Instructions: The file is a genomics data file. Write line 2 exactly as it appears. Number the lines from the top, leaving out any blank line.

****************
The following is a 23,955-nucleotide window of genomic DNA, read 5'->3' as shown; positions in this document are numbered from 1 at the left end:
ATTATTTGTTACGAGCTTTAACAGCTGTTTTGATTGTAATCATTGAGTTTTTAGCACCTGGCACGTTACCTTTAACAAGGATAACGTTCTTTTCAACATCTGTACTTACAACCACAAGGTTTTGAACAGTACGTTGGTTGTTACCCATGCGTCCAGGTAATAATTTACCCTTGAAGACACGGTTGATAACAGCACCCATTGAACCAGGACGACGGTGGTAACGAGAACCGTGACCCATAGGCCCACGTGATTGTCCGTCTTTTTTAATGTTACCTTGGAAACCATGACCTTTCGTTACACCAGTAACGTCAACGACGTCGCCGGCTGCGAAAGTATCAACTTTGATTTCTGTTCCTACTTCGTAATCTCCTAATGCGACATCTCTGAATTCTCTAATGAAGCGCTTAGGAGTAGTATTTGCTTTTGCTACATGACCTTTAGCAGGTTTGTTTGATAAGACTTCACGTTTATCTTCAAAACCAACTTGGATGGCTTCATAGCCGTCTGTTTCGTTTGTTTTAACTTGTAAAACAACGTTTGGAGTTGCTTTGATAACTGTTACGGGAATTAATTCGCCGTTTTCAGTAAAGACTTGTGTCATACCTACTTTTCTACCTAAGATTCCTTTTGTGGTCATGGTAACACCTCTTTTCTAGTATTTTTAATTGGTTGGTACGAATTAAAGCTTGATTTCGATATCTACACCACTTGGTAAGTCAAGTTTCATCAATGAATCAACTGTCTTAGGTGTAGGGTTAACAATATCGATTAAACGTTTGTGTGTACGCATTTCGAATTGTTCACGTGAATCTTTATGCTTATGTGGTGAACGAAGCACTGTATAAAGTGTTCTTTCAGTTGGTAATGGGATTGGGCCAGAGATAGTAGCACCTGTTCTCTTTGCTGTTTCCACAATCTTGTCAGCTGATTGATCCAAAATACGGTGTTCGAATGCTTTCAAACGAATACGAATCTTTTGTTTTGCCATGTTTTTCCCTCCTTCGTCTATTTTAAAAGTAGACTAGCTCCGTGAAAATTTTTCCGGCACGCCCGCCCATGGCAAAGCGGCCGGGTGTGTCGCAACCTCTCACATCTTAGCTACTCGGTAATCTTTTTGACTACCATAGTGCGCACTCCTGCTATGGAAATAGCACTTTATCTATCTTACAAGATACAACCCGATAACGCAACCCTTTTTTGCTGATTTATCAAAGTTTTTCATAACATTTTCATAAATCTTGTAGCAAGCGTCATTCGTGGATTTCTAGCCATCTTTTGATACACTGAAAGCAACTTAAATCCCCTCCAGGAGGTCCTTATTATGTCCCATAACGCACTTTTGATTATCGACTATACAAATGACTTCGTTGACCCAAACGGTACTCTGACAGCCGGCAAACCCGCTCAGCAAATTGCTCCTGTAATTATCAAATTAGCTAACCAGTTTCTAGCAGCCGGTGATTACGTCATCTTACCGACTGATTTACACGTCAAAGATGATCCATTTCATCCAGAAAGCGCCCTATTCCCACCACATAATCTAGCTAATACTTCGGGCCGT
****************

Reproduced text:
ATTATTTGTTACGAGCTTTAACAGCTGTTTTGATTGTAATCATTGAGTTTTTAGCACCTGGCACGTTACCTTTAACAAGGATAACGTTCTTTTCAACATCTGTACTTACAACCACAAGGTTTTGAACAGTACGTTGGTTGTTACCCATGCGTCCAGGTAATAATTTACCCTTGAAGACACGGTTGATAACAGCACCCATTGAACCAGGACGACGGTGGTAACGAGAACCGTGACCCATAGGCCCACGTGATTGTCCGTCTTTTTTAATGTTACCTTGGAAACCATGACCTTTCGTTACACCAGTAACGTCAACGACGTCGCCGGCTGCGAAAGTATCAACTTTGATTTCTGTTCCTACTTCGTAATCTCCTAATGCGACATCTCTGAATTCTCTAATGAAGCGCTTAGGAGTAGTATTTGCTTTTGCTACATGACCTTTAGCAGGTTTGTTTGATAAGACTTCACGTTTATCTTCAAAACCAACTTGGATGGCTTCATAGCCGTCTGTTTCGTTTGTTTTAACTTGTAAAACAACGTTTGGAGTTGCTTTGATAACTGTTACGGGAATTAATTCGCCGTTTTCAGTAAAGACTTGTGTCATACCTACTTTTCTACCTAAGATTCCTTTTGTGGTCATGGTAACACCTCTTTTCTAGTATTTTTAATTGGTTGGTACGAATTAAAGCTTGATTTCGATATCTACACCACTTGGTAAGTCAAGTTTCATCAATGAATCAACTGTCTTAGGTGTAGGGTTAACAATATCGATTAAACGTTTGTGTGTACGCATTTCGAATTGTTCACGTGAATCTTTATGCTTATGTGGTGAACGAAGCACTGTATAAAGTGTTCTTTCAGTTGGTAATGGGATTGGGCCAGAGATAGTAGCACCTGTTCTCTTTGCTGTTTCCACAATCTTGTCAGCTGATTGATCCAAAATACGGTGTTCGAATGCTTTCAAACGAATACGAATCTTTTGTTTTGCCATGTTTTTCCCTCCTTCGTCTATTTTAAAAGTAGACTAGCTCCGTGAAAATTTTTCCGGCACGCCCGCCCATGGCAAAGCGGCCGGGTGTGTCGCAACCTCTCACATCTTAGCTACTCGGTAATCTTTTTGACTACCATAGTGCGCACTCCTGCTATGGAAATAGCACTTTATCTATCTTACAAGATACAACCCGATAACGCAACCCTTTTTTGCTGATTTATCAAAGTTTTTCATAACATTTTCATAAATCTTGTAGCAAGCGTCATTCGTGGATTTCTAGCCATCTTTTGATACACTGAAAGCAACTTAAATCCCCTCCAGGAGGTCCTTATTATGTCCCATAACGCACTTTTGATTATCGACTATACAAATGACTTCGTTGACCCAAACGGTACTCTGACAGCCGGCAAACCCGCTCAGCAAATTGCTCCTGTAATTATCAAATTAGCTAACCAGTTTCTAGCAGCCGGTGATTACGTCATCTTACCGACTGATTTACACGTCAAAGATGATCCATTTCATCCAGAAAGCGCCCTATTCCCACCACATAATCTAGCTAATACTTCGGGCCGT